When you love your job so much that you’ll work for next to nothing, then nothing is exactly what you’ll get.
We’re very pleased to welcome Sarah Jaffe to Housmans to discuss the ‘labour of love’ myth: the idea that certain work is not really work, and should be done for the sake of passion rather than pay. Whether it’s working for free in exchange for ‘experience’, enduring poor treatment in the name of being ‘part of the family’, or clocking serious overtime for a good cause, more and more of us are pushed to make sacrifices for the privilege of being able to do work we enjoy.
Work Won’t Love You Back examines the lives and experiences of various workers—from the unpaid intern and the overworked teacher, to the nonprofit employee, the domestic worker and even the professional athlete—this compelling book reveals how we’ve all been tricked into a new tyranny of work and argues that understanding the labour of love trap will empower us to work less and demand what our work is worth.
For this event, Sarah will be in conversation with Ray Malone and Kate O’Shea, two of the workers she interviews in Work Won’t Love You Back.
Please join us to take part in this essential conversation on a type of labour which is also very prevalent within radical communities: simply register below for free access or, if you wish to support Housmans, you can purchase a solidarity ticket.
Sarah Jaffe is a Type Media Center fellow and an independent journalist covering the politics of power, from the workplace to the streets. The author of Necessary Trouble, she has written for The New York Times, The Guardian, The Nation and many other outlets. She tweets as @sarahljaffe.
Ray Malone is a creative producer, theatre director and photographer, working under the banner of her own theatre and arts collective: Heads Bodies Legs. Her previous experience is varied, alongside her work as a theatre maker, she has also worked as a chambermaid, an ice cream seller, a barmaid in a strip club, a governess for wealthy Russians, a terrible singer and badass single mum. As an activist, she’s made performances with a number of collectives, including Act Up London, Beautiful Trouble, the NHS Anti-Swindle Team, and the Fallout Club. In theatre, she has directed and dramaturged a range of new-writing and site-specific performances, devising shows with professional and non-professional actors. Ray is currently leading the community arts project: the Molly’s Masquerade at St Margaret’s House in Bethnal Green.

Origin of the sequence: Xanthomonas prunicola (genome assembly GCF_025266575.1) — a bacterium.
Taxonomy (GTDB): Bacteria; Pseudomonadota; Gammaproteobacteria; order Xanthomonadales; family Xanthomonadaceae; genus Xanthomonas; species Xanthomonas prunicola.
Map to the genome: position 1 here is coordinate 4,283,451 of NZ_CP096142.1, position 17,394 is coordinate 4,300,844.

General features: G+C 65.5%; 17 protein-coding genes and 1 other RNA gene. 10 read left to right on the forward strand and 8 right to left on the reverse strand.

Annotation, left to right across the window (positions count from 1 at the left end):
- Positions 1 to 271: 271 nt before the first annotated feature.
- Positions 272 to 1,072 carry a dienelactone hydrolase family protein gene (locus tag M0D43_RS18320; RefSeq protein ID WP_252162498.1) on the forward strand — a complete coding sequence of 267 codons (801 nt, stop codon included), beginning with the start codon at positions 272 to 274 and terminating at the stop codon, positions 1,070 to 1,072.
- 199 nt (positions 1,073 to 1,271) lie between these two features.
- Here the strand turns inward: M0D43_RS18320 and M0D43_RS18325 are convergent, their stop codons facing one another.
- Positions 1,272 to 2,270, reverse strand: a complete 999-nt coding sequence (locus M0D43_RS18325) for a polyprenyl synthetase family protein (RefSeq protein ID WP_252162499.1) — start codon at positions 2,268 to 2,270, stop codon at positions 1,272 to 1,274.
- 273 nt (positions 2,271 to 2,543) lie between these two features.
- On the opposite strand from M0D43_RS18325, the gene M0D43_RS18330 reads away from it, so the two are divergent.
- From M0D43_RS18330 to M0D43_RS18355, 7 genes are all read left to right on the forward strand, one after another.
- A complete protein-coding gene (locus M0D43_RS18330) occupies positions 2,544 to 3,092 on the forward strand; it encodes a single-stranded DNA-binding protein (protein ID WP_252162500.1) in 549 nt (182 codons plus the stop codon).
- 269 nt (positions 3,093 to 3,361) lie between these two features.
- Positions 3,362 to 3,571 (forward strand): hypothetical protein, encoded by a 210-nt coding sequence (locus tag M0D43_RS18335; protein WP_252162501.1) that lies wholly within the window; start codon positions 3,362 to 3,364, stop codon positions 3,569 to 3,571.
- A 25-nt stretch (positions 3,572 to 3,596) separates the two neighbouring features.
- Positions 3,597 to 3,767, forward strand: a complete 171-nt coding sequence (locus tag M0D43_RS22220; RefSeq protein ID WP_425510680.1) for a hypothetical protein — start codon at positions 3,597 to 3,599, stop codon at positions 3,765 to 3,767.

Kate O’Shea is an artist with a social practice which includes printmaking, the production of social spaces, collective cooking and publishing. From setting up a social space in the south west of Ireland in 2009 to co-producing SPARE ROOM Art Architecture Activism (www.spareroomproject.ie) with Eve Olney in Cork in 2019, Kate’s collaborative practice is based on building spaces of solidarity and dialogue in order to explore alternatives to the social relations of capitalism. Kate is currently The Just City Counter Narrative Neighbourhood Residency Awardee with Common Ground, Dublin 8. Kate’s project How Much is Enough? includes collaborators from all around the world exploring ideas and practices around spatial injustices in multiple cities. This includes an upcoming collaborative exhibition entitled ‘Half Way To Falling’. Along with Victoria Brunetta, Kate is co-founder of Durty Books (2018 – present) which is a publishing house that has produced two books to date, providing a critical space for voices who challenge and build alternatives to capitalist hegemony. Kate is developing The People’s Kitchen which is being funded by Arts Council Ireland Artist in Community Scheme, managed by CREATE. She is consulting artist on We Only Want The Earth 2020 working with A4 Sounds, Create & MASI. Kate is a member of The Living Commons, Ireland.